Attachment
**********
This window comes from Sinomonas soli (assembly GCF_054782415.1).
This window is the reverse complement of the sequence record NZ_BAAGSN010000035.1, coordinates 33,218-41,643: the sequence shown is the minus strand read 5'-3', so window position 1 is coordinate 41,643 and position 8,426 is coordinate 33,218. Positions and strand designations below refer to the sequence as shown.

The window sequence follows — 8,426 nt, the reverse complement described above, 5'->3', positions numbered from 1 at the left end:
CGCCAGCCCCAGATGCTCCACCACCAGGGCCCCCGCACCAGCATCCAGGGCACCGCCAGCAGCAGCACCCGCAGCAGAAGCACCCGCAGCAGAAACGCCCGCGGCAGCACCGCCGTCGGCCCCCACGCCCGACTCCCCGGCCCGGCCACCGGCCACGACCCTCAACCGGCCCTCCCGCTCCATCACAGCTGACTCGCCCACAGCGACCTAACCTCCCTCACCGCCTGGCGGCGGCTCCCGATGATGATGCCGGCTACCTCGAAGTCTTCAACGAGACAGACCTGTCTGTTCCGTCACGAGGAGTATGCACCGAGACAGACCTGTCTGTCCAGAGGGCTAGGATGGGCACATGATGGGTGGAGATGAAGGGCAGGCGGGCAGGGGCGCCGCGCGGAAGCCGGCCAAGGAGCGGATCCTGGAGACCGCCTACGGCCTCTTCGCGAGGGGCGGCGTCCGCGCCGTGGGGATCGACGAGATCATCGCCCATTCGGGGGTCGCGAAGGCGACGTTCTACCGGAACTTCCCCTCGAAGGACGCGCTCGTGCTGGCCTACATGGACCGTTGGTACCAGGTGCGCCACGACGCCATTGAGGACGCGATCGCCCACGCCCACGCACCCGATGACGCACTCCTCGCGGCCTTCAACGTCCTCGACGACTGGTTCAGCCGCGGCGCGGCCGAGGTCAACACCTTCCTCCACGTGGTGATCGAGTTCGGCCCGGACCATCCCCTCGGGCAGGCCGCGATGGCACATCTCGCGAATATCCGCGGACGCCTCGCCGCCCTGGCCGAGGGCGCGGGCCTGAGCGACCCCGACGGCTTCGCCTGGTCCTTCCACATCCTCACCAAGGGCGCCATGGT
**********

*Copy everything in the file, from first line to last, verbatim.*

This window comes from Sinomonas soli (assembly GCF_054782415.1).
This window is the reverse complement of the sequence record NZ_BAAGSN010000035.1, coordinates 33,218-41,643: the sequence shown is the minus strand read 5'-3', so window position 1 is coordinate 41,643 and position 8,426 is coordinate 33,218. Positions and strand designations below refer to the sequence as shown.

The window sequence follows — 8,426 nt, the reverse complement described above, 5'->3', positions numbered from 1 at the left end:
CGCCAGCCCCAGATGCTCCACCACCAGGGCCCCCGCACCAGCATCCAGGGCACCGCCAGCAGCAGCACCCGCAGCAGAAGCACCCGCAGCAGAAACGCCCGCGGCAGCACCGCCGTCGGCCCCCACGCCCGACTCCCCGGCCCGGCCACCGGCCACGACCCTCAACCGGCCCTCCCGCTCCATCACAGCTGACTCGCCCACAGCGACCTAACCTCCCTCACCGCCTGGCGGCGGCTCCCGATGATGATGCCGGCTACCTCGAAGTCTTCAACGAGACAGACCTGTCTGTTCCGTCACGAGGAGTATGCACCGAGACAGACCTGTCTGTCCAGAGGGCTAGGATGGGCACATGATGGGTGGAGATGAAGGGCAGGCGGGCAGGGGCGCCGCGCGGAAGCCGGCCAAGGAGCGGATCCTGGAGACCGCCTACGGCCTCTTCGCGAGGGGCGGCGTCCGCGCCGTGGGGATCGACGAGATCATCGCCCATTCGGGGGTCGCGAAGGCGACGTTCTACCGGAACTTCCCCTCGAAGGACGCGCTCGTGCTGGCCTACATGGACCGTTGGTACCAGGTGCGCCACGACGCCATTGAGGACGCGATCGCCCACGCCCACGCACCCGATGACGCACTCCTCGCGGCCTTCAACGTCCTCGACGACTGGTTCAGCCGCGGCGCGGCCGAGGTCAACACCTTCCTCCACGTGGTGATCGAGTTCGGCCCGGACCATCCCCTCGGGCAGGCCGCGATGGCACATCTCGCGAATATCCGCGGACGCCTCGCCGCCCTGGCCGAGGGCGCGGGCCTGAGCGACCCCGACGGCTTCGCCTGGTCCTTCCACATCCTCACCAAGGGCGCCATGGT